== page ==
You did it: you’ve finished up another online course to help you advance in your career as a developer. How can you share the work you've put in with your future employer?
A lot of our learners ask us for guidance on listing online courses on their resumes. That’s why we’ve put together this quick guide on why this is a great idea and how to do it.
Why you should list online courses on your resume
There are several reasons why you should list the online courses you’ve completed on your resume. We've rounded the up here.
It shows employers that you’re proactive
Today, most companies want to hire people who can work independently rather than waiting around to be told what to do. When you take a professional online course on your own initiative, it shows employers that you’re serious about advancing your career and have the discipline to follow through on your plans.
Online courses can fill career gaps
Employers don’t like to see long gaps in your resume. Whether you’ve been looking for a job for a while or you just wanted to take some time off, taking relevant online courses is one way to show that you’ve been keeping a foot in your professional field since your last job position.
Online courses validate your skills
Yes, it’s true that many professionals improve their skills and learn new ones in the workplace. And it’s completely valid to provide a list of these skills on your resume.
But think about it from the perspective of a future employer. Hundreds, maybe thousands of people submit resumes claiming the same skills. How is it possible to pick out who’s better?
Online courses can validate your skills and give companies an objective understanding of your professional knowledge.
5 tips on how to list online courses on your resume
While you can simply list all the online courses you’ve taken on your resume, that might not attract a potential employer. Here are some tips to help you list these courses in a way that will impress interviewers:
1. Have the job description in front of you
Read (or re-read) the job description to give yourself a clear idea of what kind of person the company is looking for. This is especially important if you’re applying to several jobs at once.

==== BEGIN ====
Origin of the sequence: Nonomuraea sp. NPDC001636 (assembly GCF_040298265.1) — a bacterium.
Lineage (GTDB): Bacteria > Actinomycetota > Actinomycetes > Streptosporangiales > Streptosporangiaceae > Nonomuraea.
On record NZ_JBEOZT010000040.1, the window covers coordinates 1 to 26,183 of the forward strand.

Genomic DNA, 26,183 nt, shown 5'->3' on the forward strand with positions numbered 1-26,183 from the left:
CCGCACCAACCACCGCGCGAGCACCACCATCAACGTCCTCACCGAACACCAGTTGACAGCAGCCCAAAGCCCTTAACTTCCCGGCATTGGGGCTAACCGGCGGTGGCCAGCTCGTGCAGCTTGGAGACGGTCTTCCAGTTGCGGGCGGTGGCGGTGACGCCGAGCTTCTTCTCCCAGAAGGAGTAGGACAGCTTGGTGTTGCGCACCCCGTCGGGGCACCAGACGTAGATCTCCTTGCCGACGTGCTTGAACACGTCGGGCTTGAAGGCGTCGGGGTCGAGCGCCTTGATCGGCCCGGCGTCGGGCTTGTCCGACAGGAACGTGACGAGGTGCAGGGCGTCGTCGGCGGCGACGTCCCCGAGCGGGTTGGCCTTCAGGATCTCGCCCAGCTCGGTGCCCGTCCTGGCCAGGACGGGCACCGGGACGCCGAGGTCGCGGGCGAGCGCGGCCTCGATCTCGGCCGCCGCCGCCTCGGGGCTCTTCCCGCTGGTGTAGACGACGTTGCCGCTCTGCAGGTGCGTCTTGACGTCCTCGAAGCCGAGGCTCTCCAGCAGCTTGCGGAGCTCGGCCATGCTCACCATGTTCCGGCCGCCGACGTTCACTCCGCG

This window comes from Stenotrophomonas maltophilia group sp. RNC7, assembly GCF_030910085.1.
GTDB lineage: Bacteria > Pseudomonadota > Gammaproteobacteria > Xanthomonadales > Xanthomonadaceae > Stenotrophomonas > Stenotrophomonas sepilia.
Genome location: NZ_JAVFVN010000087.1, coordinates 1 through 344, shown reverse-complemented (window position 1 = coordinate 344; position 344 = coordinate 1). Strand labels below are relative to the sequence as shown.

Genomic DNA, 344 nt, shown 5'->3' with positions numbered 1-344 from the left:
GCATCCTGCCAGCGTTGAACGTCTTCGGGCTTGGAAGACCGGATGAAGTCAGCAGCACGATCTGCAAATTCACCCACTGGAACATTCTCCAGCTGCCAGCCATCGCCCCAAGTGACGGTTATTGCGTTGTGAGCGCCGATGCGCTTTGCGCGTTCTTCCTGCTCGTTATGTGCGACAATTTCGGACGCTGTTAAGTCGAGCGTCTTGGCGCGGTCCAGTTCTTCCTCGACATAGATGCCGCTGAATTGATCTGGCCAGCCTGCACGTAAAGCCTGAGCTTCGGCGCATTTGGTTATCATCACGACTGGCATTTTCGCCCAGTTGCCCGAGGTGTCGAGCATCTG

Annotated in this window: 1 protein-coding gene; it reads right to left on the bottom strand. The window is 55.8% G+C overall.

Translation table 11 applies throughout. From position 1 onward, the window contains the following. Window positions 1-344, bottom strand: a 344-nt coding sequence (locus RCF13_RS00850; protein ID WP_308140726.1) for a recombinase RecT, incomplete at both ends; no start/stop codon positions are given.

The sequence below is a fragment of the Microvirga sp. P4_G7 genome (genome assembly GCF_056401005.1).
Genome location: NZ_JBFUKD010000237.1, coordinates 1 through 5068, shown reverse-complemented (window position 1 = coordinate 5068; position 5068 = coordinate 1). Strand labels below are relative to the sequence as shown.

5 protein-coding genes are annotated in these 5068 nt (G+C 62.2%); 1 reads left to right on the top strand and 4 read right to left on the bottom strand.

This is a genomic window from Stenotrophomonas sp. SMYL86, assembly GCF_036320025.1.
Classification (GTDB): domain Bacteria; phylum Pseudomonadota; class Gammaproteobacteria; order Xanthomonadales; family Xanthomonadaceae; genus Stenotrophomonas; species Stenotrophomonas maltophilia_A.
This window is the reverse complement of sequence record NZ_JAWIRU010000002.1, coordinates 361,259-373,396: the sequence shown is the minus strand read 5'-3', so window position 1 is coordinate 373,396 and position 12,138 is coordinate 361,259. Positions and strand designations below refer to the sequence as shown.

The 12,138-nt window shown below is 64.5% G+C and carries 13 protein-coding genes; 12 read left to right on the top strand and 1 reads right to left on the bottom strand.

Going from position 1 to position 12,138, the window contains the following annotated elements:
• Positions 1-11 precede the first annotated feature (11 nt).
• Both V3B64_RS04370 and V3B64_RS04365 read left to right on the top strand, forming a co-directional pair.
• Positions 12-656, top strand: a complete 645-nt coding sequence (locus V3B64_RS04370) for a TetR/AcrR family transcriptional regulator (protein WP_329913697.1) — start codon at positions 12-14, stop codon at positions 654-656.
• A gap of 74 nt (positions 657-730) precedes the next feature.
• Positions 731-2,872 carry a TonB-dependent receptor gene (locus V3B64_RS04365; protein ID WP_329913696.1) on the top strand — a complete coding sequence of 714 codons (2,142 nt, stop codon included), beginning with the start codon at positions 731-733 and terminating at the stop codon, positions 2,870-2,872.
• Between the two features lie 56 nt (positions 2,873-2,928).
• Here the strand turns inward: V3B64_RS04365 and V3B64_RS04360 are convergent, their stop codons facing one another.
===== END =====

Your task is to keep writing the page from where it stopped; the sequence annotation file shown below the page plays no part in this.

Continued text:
As you go through these other tips, keep referring to the job description as your guide to listing online courses on your resume.
2. Add courses that matter
Remember that most hiring managers take just a few seconds to look through each resume they get. If you list every online course you’ve taken, the reader will skip over the important parts of your resume.
This is why you should keep that job description handy. Take a look at the description. Then, as you add in online courses, ask yourself, “Did I learn a skill here that the company is looking for?” If so, then include it in your resume.
3. Make sure your list is easy to verify
Include the course provider in your list and write course names exactly as they appear on the course provider’s website.
You should also make sure you take courses from a reputable provider. Before starting a course, check that the provider has a strong online presence, good reviews, and works with well-known clients.
You’ll also want to download and organize certification documents and completion certificates so that you can quickly provide them to your future employer if requested.
4. Don’t forget to add the dates
Including the dates of your online courses helps employers understand how current your knowledge is. If you include the length of the course, either in weeks or hours, employers can also gauge how in-depth your knowledge is. If it’s been years since you’ve taken a course, you may want to look into taking a refresher course to show employers that you’re staying up to date.
If you’re still taking the course, it’s okay to write in “In Progress” or the expected completion date.
5. Briefly mention what you learned
It’s easy to sign up for a course, but what employers really want to know is what you took away from it. In particular, what did you learn during this course that would help you succeed in your new job? Take a look at the job description and write one or two bullet points that directly connect what you learned in the course with something in the job description.
Where to list your online courses
In most cases, you’ll want to have a separate “Professional Development” section in your resume that lists your online courses in order of completion date — the most recent courses should come first.
Don’t forget about your online profile
Your professional online presence is just as important as your CV. If you’re active on LinkedIn — and you should be — you can also share your certificates there. Hiring managers constantly use social media to find new talent, and having a certificate in your professional profile is another way to distinguish yourself.
Codecademy Pro members earn certificates each time they complete a course, Skill Path, or Career Path, and these certificates can be shared directly to LinkedIn.
Online courses can help make you the perfect candidate
We know how much effort and commitment you’ve put into your development career. And ideally, hiring managers would be able to learn everything about your skills and experience before deciding whether to move you to their interview list. Unfortunately, most of us only have a few seconds to grab someone’s attention. The online courses on your resume should help show that your entire professional history up to now has made you the perfect candidate for the job.
If there are any specific skills or languages you're looking to brush up on before starting to apply for jobs, head over to our course catalog to find the right course to help your resume stand out.